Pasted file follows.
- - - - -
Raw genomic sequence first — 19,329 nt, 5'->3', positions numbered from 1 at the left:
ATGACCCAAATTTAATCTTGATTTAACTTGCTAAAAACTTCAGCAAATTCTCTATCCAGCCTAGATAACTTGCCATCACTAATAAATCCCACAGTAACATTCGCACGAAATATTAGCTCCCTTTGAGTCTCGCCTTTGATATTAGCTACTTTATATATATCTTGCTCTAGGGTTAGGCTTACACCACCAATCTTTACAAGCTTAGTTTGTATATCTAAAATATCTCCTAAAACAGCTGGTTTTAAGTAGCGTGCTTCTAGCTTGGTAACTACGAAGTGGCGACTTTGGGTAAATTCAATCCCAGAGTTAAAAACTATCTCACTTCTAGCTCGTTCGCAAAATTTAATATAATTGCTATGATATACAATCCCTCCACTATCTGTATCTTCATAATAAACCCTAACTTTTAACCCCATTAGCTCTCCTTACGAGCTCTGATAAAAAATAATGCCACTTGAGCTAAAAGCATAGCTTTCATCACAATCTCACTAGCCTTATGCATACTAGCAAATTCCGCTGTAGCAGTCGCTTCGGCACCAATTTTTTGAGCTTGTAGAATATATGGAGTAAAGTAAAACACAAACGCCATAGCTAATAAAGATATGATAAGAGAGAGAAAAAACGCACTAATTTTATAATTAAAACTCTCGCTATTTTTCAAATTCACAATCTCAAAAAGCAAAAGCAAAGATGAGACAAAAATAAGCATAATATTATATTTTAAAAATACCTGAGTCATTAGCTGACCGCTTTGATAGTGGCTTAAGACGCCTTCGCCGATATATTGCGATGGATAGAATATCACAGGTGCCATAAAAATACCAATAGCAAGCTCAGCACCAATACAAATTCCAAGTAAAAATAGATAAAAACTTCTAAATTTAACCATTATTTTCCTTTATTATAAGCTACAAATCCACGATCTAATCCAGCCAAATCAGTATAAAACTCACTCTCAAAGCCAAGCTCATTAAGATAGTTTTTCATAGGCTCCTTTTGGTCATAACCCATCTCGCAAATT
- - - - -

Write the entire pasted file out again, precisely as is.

Raw genomic sequence first — 19,329 nt, 5'->3', positions numbered from 1 at the left:
ATGACCCAAATTTAATCTTGATTTAACTTGCTAAAAACTTCAGCAAATTCTCTATCCAGCCTAGATAACTTGCCATCACTAATAAATCCCACAGTAACATTCGCACGAAATATTAGCTCCCTTTGAGTCTCGCCTTTGATATTAGCTACTTTATATATATCTTGCTCTAGGGTTAGGCTTACACCACCAATCTTTACAAGCTTAGTTTGTATATCTAAAATATCTCCTAAAACAGCTGGTTTTAAGTAGCGTGCTTCTAGCTTGGTAACTACGAAGTGGCGACTTTGGGTAAATTCAATCCCAGAGTTAAAAACTATCTCACTTCTAGCTCGTTCGCAAAATTTAATATAATTGCTATGATATACAATCCCTCCACTATCTGTATCTTCATAATAAACCCTAACTTTTAACCCCATTAGCTCTCCTTACGAGCTCTGATAAAAAATAATGCCACTTGAGCTAAAAGCATAGCTTTCATCACAATCTCACTAGCCTTATGCATACTAGCAAATTCCGCTGTAGCAGTCGCTTCGGCACCAATTTTTTGAGCTTGTAGAATATATGGAGTAAAGTAAAACACAAACGCCATAGCTAATAAAGATATGATAAGAGAGAGAAAAAACGCACTAATTTTATAATTAAAACTCTCGCTATTTTTCAAATTCACAATCTCAAAAAGCAAAAGCAAAGATGAGACAAAAATAAGCATAATATTATATTTTAAAAATACCTGAGTCATTAGCTGACCGCTTTGATAGTGGCTTAAGACGCCTTCGCCGATATATTGCGATGGATAGAATATCACAGGTGCCATAAAAATACCAATAGCAAGCTCAGCACCAATACAAATTCCAAGTAAAAATAGATAAAAACTTCTAAATTTAACCATTATTTTCCTTTATTATAAGCTACAAATCCACGATCTAATCCAGCCAAATCAGTATAAAACTCACTCTCAAAGCCAAGCTCATTAAGATAGTTTTTCATAGGCTCCTTTTGGTCATAACCCATCTCGCAAATT